Dorchy v. Kansas
264 U.S. 286 (1924)

Annotate this Case

U.S. Supreme Court

Dorchy v. Kansas, 264 U.S. 286 (1924)

Dorchy v. Kansas

No. 163

Argued January 15, 16, 1924

Decided March 10, 1924

264 U.S. 286

Syllabus

1. The system of compulsory arbitration of industrial disputes set up by the Court of Industrial Relations Act of Kansas, and held unconstitutional in Wolff Packing Co. v. Court of Industrial Relations,262 U. S. 522, as applied to packing plants, is, for the same reasons, invalid as applied to coal mines of that state. P. 264 U. S. 289.

Page 264 U. S. 287

2. Quaere whether, as a matter of statutory construction, § 19 of this act, which declare that one who use his position as a officer of a union or as an employer to influence violations of the act or of valid orders of the Court of Industrial Relations shall be deemed guilty of a felony, is separable from the system of compulsory arbitration held invalid? P. 264 U. S. 290.

3. A declaration in a statute that it shall be conclusively presumed the legislature would have passed the statute without any part of it found invalid by the courts provides a rule which may aid in determining the legislative intent, but is not an inexorable command. Id.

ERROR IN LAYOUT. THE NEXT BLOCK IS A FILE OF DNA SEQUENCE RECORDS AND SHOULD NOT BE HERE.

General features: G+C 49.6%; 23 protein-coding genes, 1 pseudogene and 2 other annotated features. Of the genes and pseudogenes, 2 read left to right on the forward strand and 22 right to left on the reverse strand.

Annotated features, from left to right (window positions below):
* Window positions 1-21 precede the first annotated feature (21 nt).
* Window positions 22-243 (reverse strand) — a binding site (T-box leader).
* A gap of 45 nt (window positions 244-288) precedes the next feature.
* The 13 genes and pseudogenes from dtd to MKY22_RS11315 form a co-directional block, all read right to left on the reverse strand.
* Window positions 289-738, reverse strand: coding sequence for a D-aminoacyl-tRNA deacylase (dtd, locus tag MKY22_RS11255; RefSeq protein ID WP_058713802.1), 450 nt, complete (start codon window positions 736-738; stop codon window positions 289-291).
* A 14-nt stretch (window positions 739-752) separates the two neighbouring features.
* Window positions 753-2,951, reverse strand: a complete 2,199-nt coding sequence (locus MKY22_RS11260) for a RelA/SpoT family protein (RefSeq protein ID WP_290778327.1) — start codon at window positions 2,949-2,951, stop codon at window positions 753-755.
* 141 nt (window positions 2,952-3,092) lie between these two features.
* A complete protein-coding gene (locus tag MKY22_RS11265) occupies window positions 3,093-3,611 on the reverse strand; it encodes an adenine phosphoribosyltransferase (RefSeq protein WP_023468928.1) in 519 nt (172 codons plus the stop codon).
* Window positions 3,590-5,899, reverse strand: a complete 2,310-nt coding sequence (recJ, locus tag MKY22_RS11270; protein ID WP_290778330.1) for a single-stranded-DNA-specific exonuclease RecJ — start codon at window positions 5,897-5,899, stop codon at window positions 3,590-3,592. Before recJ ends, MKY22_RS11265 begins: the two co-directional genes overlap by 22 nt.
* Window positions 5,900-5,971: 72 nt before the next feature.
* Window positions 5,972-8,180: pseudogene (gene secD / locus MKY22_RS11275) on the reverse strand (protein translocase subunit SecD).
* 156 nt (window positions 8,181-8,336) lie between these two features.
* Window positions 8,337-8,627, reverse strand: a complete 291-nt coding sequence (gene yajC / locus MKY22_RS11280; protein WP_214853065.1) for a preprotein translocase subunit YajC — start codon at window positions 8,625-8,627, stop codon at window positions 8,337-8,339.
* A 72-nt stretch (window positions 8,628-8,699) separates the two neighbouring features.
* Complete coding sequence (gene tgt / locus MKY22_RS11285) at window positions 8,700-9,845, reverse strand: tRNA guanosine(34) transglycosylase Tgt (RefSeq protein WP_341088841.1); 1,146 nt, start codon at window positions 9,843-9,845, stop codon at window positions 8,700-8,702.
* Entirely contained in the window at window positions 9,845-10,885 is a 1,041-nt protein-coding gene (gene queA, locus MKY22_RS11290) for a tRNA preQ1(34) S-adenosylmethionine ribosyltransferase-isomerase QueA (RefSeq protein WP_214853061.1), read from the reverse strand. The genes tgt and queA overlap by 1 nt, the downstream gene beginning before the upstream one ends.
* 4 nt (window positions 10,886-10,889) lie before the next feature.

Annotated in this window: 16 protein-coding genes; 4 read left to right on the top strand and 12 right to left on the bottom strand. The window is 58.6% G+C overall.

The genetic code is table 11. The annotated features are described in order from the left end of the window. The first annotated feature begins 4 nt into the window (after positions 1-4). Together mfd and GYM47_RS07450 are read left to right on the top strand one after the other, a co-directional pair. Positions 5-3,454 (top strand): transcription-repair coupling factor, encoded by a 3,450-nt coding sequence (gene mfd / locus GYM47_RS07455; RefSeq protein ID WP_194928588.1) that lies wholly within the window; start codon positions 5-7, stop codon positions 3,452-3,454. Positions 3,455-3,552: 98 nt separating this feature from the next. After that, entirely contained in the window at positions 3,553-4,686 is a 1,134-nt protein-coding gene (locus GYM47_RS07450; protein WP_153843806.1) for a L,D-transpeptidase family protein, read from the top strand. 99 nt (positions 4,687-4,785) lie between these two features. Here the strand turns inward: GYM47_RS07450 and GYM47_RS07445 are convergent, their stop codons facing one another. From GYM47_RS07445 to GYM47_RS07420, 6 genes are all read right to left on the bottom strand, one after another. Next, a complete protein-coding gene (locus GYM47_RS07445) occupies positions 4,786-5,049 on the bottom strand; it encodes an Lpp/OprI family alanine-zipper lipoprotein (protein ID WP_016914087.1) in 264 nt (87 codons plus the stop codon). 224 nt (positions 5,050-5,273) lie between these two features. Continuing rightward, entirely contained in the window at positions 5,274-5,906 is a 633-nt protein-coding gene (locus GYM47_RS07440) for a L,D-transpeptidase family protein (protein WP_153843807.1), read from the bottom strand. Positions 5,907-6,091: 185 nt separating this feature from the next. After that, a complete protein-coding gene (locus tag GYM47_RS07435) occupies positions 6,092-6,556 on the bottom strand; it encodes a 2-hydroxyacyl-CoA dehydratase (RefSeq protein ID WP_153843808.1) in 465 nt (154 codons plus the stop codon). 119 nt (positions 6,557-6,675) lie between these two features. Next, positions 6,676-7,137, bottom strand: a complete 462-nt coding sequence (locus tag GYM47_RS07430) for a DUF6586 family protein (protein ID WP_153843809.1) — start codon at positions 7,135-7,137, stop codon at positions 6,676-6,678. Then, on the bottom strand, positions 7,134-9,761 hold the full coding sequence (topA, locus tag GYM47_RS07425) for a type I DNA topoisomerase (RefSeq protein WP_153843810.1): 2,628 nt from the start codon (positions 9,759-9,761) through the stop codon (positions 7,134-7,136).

4. In reviewing a judgment of a state court, this Court may not only correct errors, but may make such disposition of the case as justice may require in view of change in law and fact that have supervened since the judgment was entered. P. 264 U. S. 289.

5. Where a conviction under § 19 of the above-mentioned statute was affirmed by the Supreme Court of Kansas before this Court had, in another case, declared a closely related part of the same act unconstitutional, held that the question whether § 19 is separable should be remitted for primary determination by that court. P. 264 U. S. 290.

112 Kans. 235 reversed.

Error to a judgment of the Supreme Court of Kansas which affirmed a judgment entered against the plaintiff in error in a criminal prosecution, under § 19 of the Court of Industrial Relations Act of Kansas.

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